Moderate/Severe Blepharitis

  • Begin topical antiviral prophylaxis10
    • Topical Trifluridine - 5 times/day (every four hours while awake) for up to 14 days or until all periocular lesions have healed and scabs have fallen off. If no improvement or symptoms worsen after 24-48 hours consider increasing to 9 times/day (every two hours while awake)
  • Ophthalmology consultation in 12-24 hours or sooner to evaluate and assist in management.
  • Consider VIG8 consultation. [Call (888) USA-RIID or (301) 619-2257.]

4

Treatment for Conjunctivitis

Mild Conjunctivitis (no visible lesions in or near the eye)

  • Consider differential diagnosis for new red eye with high index of suspicion for vaccinia infection.
  • Close observation for development of suspicious lesions.
  • Ophthalmology consultation as indicated to evaluate for possible vaccinia vs. other unrelated causes.
  • Further treatment as indicated by ophthalmic exam.

Mild Conjunctivitis with suspicious lesions in or near the eye (no corneal lesions)

  • Begin topical antiviral prophylaxis10
    • Topical Trifluridine - 5 times/day (every four hours while awake) for up to 14 days or until all periocular lesions have healed and scabs have fallen off. If no improvement or symptoms worsen after 24-48 hours consider increasing to 9 times/day (every two hours while awake)
  • Urgent Ophthalmology consultation

Severe Conjunctivitis with suspicious lesions in or near the eye (no corneal lesions)

  • Topical antiviral prophylaxis10
    • Topical Trifluridine - 5 times/day (every four hours while awake) for up to 14 days or until all periocular lesions have healed and scabs have fallen off. If no improvement or symptoms worsen after 24-48 hours consider increasing to 9 times/day (every two hours while awake)
  • Emergent Ophthalmology consultation
  • Consider VIG8 consultation. (Call (888) USA-RIID or (301) 619-2257.)

5

Treatment for Keratitis only

Keratitis only

  • Emergent ophthalmology consultation to evaluate and assist with management.
  • VIG8 not indicated [Consider when there is a co-morbid condition (eczema vaccinatum or progressive vaccinia)].
  • Consider topical ophthalmic antibacterial prophylaxis in the presence of keratitis.
  • Begin topical antiviral treatment10
    • To minimize progression and begin resolution of vaccinia infection in cornea and conjunctiva:
      • Topical Trifluridine - 9 times/day (every two hours while awake) for up to 14 days or until all lesions have healed. Hyperemia is an expected consequence of therapy, especially after 14 days use.
      • After corneal epithelium has healed, consider use of topical steroids under supervision of an ophthalmologist.

6

Treatment for Keratitis with mild or moderate blepharitis or conjunctivitis

Keratitis with mild or moderate blepharitis or conjunctivitis

  • Emergent ophthalmology consultation.
  • Begin topical antiviral treatment10
    • To minimize progression and begin resolution of vaccinia infection in cornea and conjunctiva:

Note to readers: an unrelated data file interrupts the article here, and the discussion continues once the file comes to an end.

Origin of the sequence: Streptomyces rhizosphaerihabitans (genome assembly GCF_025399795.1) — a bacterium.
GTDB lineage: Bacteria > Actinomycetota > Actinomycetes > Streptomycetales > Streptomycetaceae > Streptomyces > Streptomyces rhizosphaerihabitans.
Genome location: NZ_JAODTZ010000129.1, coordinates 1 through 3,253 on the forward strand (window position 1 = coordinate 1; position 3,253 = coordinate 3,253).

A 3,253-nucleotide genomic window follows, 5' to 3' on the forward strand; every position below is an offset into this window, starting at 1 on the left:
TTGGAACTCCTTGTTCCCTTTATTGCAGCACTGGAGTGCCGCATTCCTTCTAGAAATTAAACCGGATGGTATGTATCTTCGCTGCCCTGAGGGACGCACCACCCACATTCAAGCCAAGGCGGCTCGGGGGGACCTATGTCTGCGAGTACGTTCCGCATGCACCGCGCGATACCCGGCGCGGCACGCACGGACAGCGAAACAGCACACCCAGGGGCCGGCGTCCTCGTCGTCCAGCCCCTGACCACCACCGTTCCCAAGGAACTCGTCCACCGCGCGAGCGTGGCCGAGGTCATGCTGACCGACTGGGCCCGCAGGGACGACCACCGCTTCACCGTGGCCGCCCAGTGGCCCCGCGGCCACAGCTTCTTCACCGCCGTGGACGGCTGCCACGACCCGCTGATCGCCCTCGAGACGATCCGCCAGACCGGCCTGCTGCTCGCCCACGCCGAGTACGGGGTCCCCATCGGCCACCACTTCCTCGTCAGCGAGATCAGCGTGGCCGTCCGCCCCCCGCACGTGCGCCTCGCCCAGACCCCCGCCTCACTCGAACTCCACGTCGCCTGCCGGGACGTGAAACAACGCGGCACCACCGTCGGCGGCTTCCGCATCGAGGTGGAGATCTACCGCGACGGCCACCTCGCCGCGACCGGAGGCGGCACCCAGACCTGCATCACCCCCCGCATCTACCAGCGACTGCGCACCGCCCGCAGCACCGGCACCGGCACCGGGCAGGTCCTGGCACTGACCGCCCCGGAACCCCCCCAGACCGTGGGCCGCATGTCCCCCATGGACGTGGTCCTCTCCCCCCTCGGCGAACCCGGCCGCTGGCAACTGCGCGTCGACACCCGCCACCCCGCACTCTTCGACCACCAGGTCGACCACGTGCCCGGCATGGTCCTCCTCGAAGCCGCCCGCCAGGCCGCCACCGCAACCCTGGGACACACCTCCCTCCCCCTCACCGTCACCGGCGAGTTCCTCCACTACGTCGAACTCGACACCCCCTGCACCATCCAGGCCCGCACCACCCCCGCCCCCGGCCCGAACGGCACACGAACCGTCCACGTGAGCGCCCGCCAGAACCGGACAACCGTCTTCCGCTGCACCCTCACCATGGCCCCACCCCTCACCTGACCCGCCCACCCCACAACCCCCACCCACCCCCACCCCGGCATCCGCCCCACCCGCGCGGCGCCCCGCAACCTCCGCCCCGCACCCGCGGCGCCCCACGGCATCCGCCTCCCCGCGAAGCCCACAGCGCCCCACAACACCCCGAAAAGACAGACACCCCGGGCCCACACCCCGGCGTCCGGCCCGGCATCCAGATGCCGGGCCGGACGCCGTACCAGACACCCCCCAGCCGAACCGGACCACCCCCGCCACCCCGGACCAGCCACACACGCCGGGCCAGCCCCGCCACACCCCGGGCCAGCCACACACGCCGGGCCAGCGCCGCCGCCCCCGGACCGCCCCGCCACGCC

• Topical Trifluridine - 9 times/day (every two hours while awake) for up to 14 days or until all lesions have healed. Hyperemia is an expected consequence of therapy, especially after 14 days use.
      • Observe for progressive disease.

7

Treatment for Keratitis with severe blepharitis and/or conjunctivitis

Keratitis with severe blepharitis and/or conjunctivitis

  • Begin topical antiviral treatmemt9
    • Topical Trifluridine - 9 times/day (every two hours while awake) for up to 14 days or until all lesions have healed. Hyperemia is an expected consequence of therapy, especially after 14 days use.
  • Consider VIG8

8

VIG

VIG consultation call (888) USA-RIID or (301) 619-2257.

  • VIG is typically contraindicated if keratitis is present. [Consider only if there is a co-morbid condition (eczema vaccinatum or progressive vaccinia).]
  • Consider consultation with Allergy and Immunology or Infectious Disease consultants regarding implementation of VIG.

9

Multidisciplinary Case Discussion via Conference Call

IHB Clinical Services will arrange multidisciplinary conference call

The following information will be provided to participants:

  • time scheduled
  • number of participants
  • conference ID
  • Toll free dial in number
  • Participant code

[Should you need assistance during your conference, please press # then 0 for a list of menu options including Specialist assistance.]

IHB Clinical Services Physician:
Duty hours: 202-782-0411
Non-duty hours: Call DoD Vaccine Clinical Call Center at (866) 210-6469 for provider and number

10

Topical antivirals

Available Topical antiviral agents

Trifluridine (Viroptic®) and vidarabine (Vira-A®) are not approved by FDA for treatment of vaccinia disease, although the product labels for trifluridine and vidarabine state that the drugs have in vitro and in vivo activity against vaccinia virus.

Vidarabine is no longer being manufactured, but supplies might be available in certain areas.

Cidofovir, which is active against orthopox viruses and suggested for possible treatment of smallpox, has not been evaluated for use in ocular vaccinia or keratitis.